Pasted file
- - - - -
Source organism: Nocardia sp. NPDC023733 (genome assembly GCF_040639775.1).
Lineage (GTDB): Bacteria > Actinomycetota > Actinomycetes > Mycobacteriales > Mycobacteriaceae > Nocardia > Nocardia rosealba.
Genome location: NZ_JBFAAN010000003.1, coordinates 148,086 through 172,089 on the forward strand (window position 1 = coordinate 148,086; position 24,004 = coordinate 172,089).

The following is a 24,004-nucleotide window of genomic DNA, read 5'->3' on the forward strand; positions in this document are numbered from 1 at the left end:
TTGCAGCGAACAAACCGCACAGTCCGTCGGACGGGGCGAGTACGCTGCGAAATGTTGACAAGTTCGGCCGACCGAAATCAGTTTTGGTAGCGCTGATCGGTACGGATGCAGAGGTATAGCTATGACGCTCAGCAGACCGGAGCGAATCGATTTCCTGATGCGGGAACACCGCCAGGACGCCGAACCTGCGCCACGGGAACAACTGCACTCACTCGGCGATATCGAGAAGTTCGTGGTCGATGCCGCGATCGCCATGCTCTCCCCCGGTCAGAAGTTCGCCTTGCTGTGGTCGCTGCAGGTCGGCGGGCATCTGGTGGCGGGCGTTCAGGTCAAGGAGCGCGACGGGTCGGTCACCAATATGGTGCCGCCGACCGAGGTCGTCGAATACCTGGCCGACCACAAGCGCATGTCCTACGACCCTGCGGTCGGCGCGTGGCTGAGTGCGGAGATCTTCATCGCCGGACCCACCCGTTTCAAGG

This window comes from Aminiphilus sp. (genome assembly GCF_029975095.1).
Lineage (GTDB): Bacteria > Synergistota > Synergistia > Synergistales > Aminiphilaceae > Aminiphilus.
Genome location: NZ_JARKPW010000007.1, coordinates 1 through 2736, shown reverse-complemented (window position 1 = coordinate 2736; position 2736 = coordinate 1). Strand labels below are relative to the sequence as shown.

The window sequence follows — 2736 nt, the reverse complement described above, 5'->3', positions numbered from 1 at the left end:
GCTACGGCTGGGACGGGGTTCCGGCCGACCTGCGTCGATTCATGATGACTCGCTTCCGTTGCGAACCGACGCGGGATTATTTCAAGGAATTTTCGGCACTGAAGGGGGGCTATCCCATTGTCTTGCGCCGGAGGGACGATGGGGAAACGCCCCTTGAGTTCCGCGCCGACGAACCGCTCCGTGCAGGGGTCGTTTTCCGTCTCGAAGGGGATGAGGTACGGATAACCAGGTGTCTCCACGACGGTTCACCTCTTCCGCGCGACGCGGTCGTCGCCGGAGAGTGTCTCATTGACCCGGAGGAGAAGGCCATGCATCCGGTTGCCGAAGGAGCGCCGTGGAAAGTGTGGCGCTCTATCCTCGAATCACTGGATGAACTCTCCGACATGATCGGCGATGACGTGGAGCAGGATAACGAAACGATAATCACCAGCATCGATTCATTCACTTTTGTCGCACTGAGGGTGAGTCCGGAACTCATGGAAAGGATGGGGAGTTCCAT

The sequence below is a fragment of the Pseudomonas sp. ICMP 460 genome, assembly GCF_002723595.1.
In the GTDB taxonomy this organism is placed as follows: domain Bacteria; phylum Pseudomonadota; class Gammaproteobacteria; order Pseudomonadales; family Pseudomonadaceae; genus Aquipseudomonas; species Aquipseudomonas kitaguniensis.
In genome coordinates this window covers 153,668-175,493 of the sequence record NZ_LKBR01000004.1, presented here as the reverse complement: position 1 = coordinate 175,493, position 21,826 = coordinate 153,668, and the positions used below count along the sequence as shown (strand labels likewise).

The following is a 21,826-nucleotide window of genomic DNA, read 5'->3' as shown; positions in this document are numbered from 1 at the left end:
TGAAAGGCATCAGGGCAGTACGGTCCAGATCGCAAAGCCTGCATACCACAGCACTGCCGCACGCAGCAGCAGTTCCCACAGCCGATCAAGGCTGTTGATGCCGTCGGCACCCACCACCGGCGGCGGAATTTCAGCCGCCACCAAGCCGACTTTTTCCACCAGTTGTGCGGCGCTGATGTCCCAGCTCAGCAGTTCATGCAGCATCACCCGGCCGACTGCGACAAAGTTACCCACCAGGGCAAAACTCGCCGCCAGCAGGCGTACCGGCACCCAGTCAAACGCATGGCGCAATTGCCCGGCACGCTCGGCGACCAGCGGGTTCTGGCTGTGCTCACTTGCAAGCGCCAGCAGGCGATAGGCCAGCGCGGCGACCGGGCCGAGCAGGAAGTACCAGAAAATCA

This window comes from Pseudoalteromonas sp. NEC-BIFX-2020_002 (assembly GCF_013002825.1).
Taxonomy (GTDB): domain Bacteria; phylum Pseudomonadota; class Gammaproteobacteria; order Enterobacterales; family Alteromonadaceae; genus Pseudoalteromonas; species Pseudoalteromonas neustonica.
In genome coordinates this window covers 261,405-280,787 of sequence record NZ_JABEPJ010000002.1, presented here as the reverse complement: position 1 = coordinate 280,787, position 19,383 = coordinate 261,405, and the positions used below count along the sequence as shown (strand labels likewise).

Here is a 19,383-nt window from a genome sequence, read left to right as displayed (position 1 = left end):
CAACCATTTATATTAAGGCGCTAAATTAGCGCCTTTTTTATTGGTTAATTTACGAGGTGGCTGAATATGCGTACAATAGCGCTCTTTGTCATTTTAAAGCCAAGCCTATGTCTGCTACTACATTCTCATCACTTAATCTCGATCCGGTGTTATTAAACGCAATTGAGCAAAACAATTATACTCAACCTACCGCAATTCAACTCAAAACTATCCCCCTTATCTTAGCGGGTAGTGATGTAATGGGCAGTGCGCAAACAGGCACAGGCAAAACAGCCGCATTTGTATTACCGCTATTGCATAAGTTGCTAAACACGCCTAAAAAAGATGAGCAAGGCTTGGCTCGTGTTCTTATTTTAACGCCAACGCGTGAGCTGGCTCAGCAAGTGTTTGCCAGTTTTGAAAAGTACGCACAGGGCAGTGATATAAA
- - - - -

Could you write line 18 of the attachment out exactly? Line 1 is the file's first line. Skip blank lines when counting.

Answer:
In genome coordinates this window covers 261,405-280,787 of sequence record NZ_JABEPJ010000002.1, presented here as the reverse complement: position 1 = coordinate 280,787, position 19,383 = coordinate 261,405, and the positions used below count along the sequence as shown (strand labels likewise).